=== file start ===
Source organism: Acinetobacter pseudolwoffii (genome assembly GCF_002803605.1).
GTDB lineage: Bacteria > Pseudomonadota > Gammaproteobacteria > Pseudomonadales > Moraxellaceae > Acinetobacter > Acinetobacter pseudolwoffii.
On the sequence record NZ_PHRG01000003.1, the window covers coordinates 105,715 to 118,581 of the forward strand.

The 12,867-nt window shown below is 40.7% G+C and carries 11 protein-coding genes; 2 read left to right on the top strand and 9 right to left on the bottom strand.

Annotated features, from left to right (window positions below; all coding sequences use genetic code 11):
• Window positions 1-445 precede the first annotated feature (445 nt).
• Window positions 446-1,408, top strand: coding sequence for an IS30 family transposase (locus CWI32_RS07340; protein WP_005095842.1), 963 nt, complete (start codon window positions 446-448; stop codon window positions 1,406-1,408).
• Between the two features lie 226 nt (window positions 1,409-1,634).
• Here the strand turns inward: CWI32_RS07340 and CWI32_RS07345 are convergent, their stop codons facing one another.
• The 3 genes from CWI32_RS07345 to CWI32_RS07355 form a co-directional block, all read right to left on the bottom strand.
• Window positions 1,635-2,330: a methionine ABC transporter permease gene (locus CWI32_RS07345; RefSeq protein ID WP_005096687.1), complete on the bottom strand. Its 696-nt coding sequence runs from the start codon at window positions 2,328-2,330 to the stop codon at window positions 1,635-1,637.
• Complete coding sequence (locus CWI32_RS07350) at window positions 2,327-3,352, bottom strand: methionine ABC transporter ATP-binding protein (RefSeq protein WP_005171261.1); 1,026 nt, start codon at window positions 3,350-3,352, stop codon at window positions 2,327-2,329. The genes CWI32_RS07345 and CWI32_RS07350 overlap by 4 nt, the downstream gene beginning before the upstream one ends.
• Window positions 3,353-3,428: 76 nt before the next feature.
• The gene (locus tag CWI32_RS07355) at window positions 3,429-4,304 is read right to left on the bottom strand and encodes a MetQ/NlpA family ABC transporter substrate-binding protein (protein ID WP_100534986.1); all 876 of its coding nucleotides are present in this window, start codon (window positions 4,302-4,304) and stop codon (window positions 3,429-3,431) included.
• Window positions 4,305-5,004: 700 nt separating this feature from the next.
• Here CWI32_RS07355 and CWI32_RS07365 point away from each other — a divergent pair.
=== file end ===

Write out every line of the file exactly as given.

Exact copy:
Source organism: Acinetobacter pseudolwoffii (genome assembly GCF_002803605.1).
GTDB lineage: Bacteria > Pseudomonadota > Gammaproteobacteria > Pseudomonadales > Moraxellaceae > Acinetobacter > Acinetobacter pseudolwoffii.
On the sequence record NZ_PHRG01000003.1, the window covers coordinates 105,715 to 118,581 of the forward strand.

The 12,867-nt window shown below is 40.7% G+C and carries 11 protein-coding genes; 2 read left to right on the top strand and 9 right to left on the bottom strand.

Annotated features, from left to right (window positions below; all coding sequences use genetic code 11):
• Window positions 1-445 precede the first annotated feature (445 nt).
• Window positions 446-1,408, top strand: coding sequence for an IS30 family transposase (locus CWI32_RS07340; protein WP_005095842.1), 963 nt, complete (start codon window positions 446-448; stop codon window positions 1,406-1,408).
• Between the two features lie 226 nt (window positions 1,409-1,634).
• Here the strand turns inward: CWI32_RS07340 and CWI32_RS07345 are convergent, their stop codons facing one another.
• The 3 genes from CWI32_RS07345 to CWI32_RS07355 form a co-directional block, all read right to left on the bottom strand.
• Window positions 1,635-2,330: a methionine ABC transporter permease gene (locus CWI32_RS07345; RefSeq protein ID WP_005096687.1), complete on the bottom strand. Its 696-nt coding sequence runs from the start codon at window positions 2,328-2,330 to the stop codon at window positions 1,635-1,637.
• Complete coding sequence (locus CWI32_RS07350) at window positions 2,327-3,352, bottom strand: methionine ABC transporter ATP-binding protein (RefSeq protein WP_005171261.1); 1,026 nt, start codon at window positions 3,350-3,352, stop codon at window positions 2,327-2,329. The genes CWI32_RS07345 and CWI32_RS07350 overlap by 4 nt, the downstream gene beginning before the upstream one ends.
• Window positions 3,353-3,428: 76 nt before the next feature.
• The gene (locus tag CWI32_RS07355) at window positions 3,429-4,304 is read right to left on the bottom strand and encodes a MetQ/NlpA family ABC transporter substrate-binding protein (protein ID WP_100534986.1); all 876 of its coding nucleotides are present in this window, start codon (window positions 4,302-4,304) and stop codon (window positions 3,429-3,431) included.
• Window positions 4,305-5,004: 700 nt separating this feature from the next.
• Here CWI32_RS07355 and CWI32_RS07365 point away from each other — a divergent pair.